Page 80 - IACC Newsletter March-April 2014 Issue 03

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US investments in India
Ford to invest $2 billion in India, will create thousands of jobs: Kumar Galhotra
Kumar Galhotra learnt to drive in a Premier Padmini in Chandigarh. Now, as Ford Motor Co.'s vice president for
engineering, he owns a Mustang. But he rarely uses Ford's best-selling sports car for his daily commute. That's because
he's test driving either Ford cars or those of the competition all the time.
One of the key people at Ford after global CEO Alan Mulally and head of global product development Raj Nair, Galhotra
fought jetlag on Monday to speak to ET in New Delhi about the company and the industry in general, ahead of the Auto
Expo. Since joining Ford in 1988, Galhotra has held various positions in product development and product strategy before
moving into his latest role in August last year, reporting to Nair.
Galhotra is responsible for the engineering of all cars, trucks, SUVs and crossover vehicles for the Ford and Lincoln brands.
Galhotra and Nair have to deliver on the One Ford strategy, which is to develop one product for the global market.
Meanwhile, the company seems to have consciously hired talent from around the world - Egypt-born Ehab Kaoud is chief
designer for Ford North America and chief procurement officer is Hau Thai-Tang, who is of Vietnamese origin.
In India, Ford is building two new factories for engines and cars in Sanand, Gujarat, in addition to the Chennai plant.
Galhotra, making his third to India within a year, sees more trips in the offing given Ford's belief that India by 2020, will be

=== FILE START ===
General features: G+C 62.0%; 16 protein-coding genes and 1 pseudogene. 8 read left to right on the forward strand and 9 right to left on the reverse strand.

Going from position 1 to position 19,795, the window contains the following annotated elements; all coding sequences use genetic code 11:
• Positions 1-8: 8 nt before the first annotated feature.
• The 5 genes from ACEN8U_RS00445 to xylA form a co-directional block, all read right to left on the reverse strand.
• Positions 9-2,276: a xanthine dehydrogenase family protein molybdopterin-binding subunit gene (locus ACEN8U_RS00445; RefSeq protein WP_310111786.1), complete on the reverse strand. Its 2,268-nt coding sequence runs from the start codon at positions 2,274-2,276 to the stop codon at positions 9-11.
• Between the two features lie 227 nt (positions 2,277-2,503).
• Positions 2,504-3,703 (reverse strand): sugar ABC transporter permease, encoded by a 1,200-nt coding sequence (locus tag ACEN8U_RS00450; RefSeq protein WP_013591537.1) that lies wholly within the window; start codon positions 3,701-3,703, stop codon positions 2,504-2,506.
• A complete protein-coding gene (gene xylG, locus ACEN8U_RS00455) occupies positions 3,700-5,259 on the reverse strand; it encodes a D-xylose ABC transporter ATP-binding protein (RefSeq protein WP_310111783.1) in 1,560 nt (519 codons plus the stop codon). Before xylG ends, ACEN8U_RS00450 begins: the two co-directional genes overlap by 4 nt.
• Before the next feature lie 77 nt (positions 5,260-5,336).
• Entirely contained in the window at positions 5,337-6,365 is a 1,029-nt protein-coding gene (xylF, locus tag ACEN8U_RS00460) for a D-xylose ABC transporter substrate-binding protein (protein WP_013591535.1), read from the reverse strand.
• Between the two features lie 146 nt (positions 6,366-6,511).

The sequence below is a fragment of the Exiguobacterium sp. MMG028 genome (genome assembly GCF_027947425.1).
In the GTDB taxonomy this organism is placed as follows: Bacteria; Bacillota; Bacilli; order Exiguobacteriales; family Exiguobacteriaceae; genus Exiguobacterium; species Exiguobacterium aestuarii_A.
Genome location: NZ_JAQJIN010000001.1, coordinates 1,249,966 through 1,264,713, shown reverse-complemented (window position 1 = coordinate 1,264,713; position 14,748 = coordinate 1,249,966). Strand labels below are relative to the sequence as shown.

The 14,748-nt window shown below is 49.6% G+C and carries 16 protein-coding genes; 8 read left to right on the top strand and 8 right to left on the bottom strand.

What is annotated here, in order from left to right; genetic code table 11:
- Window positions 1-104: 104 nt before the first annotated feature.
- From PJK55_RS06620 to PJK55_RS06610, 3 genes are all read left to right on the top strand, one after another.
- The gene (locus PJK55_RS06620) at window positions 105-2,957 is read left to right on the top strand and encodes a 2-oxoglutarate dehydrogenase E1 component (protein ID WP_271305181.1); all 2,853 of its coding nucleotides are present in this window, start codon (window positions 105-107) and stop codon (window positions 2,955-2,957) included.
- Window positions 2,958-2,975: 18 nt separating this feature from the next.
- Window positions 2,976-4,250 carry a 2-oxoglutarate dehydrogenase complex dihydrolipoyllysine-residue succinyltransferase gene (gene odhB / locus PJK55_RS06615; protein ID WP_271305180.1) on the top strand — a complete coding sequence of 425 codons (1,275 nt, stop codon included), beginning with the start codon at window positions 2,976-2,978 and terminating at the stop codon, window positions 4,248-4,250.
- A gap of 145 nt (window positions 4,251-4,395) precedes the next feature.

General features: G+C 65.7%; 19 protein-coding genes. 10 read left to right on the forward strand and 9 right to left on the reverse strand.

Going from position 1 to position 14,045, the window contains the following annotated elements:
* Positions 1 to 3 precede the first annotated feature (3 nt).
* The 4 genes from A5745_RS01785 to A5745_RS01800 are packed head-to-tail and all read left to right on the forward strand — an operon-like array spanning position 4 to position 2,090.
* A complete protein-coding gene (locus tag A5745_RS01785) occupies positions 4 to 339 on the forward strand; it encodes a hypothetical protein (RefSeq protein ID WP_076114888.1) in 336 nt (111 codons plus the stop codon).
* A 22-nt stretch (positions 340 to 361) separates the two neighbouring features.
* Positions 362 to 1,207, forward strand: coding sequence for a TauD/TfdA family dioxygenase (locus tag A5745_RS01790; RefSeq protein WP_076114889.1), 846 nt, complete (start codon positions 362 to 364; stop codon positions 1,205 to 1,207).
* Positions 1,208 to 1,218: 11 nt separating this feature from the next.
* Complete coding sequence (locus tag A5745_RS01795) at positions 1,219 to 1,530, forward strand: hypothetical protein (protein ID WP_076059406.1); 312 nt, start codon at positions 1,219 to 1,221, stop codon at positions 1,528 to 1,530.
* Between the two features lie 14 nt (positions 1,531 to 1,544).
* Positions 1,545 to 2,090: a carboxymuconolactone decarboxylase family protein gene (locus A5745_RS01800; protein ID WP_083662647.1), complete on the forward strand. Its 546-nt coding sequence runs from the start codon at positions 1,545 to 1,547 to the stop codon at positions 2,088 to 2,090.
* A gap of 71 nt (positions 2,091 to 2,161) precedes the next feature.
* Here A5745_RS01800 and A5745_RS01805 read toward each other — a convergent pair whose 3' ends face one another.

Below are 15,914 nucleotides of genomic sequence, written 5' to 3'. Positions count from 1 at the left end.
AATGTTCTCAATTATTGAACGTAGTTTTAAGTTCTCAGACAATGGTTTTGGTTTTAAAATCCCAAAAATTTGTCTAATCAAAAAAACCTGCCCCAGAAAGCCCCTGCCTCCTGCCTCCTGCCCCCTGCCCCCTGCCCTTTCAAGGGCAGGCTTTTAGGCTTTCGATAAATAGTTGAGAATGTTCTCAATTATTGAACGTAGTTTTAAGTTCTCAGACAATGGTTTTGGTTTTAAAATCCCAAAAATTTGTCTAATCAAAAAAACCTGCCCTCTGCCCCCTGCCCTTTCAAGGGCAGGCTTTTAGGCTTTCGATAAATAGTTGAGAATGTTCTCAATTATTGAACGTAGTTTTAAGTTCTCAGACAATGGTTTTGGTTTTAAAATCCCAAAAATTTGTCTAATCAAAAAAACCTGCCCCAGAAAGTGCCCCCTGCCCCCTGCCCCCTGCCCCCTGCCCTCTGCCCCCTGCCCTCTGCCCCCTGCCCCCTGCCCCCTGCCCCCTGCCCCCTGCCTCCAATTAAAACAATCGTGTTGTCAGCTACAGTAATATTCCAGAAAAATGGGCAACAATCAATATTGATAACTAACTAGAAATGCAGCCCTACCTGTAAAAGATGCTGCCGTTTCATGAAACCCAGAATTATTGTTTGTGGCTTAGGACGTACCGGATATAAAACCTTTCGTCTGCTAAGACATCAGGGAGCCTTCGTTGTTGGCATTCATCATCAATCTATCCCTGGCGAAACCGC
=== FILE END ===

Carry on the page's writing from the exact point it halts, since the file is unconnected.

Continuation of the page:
an annual market of 7 million cars, up from 2.5 million last year. Excerpts:
On learning to drive
Oh yes. I learnt to drive in a Premier Padmini. We used to call it Fiat back then. The markets have come a long way since
then. And it's got a long way to go. We think India can touch 7 million units by 2020. Tastes have changed. Consumers are
very savvy. They are very worldly. I think there is a tremendous opportunity to be here. We started with Figo, which is a
big volume car and then we launched the Fiesta, which is in the niche segment for the enthusiaist and the EcoSport, a big
success. We want to just build on this momentum. We showed the Figo Concept today.
On adapting to customer needs
The EcoSport is a sub-four metre car and so is the Figo Concept, which is going to be a sub-four metre. So we design our
products based on customer needs. It's clearly that simple.
On rapidly evolving technology
We do that (driverless cars) for parallel parking now and now we are working on a technology that can do perpendicular
parking. Lots of low velocity collisions happen in traffic jams, where people are following stop and go traffic. At some
point, drivers lose concentration and run into each other. The active city stop feature won't allow that, the car will stop
automatically even if the customer is not putting his foot on the paddle.
We have smart cruise control. In this case, you don't set a particular speed; you acquire the target vehicle, and then
maintain the speed. We intend to keep building on semi-autonomous features as more and more technologies become
available, so we are assessing, more and more technology options. A lot of legal issues, technological issues, infrastructure
issues need to be resolved, before we get to truly autonomous driving.